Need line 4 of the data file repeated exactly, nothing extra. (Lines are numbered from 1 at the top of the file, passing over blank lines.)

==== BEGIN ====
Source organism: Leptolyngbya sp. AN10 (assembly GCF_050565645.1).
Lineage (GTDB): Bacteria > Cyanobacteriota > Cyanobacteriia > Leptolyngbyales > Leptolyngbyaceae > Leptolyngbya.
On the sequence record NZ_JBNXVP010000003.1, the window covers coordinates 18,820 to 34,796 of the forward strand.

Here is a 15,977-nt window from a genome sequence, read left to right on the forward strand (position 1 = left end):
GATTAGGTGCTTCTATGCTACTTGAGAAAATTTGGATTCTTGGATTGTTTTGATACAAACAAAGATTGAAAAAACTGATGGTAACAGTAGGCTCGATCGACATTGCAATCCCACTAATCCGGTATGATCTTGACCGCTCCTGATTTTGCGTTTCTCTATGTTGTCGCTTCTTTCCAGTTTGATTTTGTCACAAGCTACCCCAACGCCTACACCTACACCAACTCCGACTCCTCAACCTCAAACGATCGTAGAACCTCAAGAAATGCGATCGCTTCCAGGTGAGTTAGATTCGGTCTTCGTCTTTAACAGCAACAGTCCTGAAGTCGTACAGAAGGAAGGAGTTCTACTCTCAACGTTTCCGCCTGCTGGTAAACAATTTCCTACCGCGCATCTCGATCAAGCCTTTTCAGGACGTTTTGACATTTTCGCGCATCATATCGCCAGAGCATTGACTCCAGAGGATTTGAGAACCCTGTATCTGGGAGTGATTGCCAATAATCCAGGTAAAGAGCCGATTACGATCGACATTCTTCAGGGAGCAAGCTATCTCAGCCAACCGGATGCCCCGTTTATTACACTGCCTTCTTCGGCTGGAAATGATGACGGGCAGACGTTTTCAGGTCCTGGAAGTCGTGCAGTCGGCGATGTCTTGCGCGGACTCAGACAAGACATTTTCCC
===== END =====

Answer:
Here is a 15,977-nt window from a genome sequence, read left to right on the forward strand (position 1 = left end):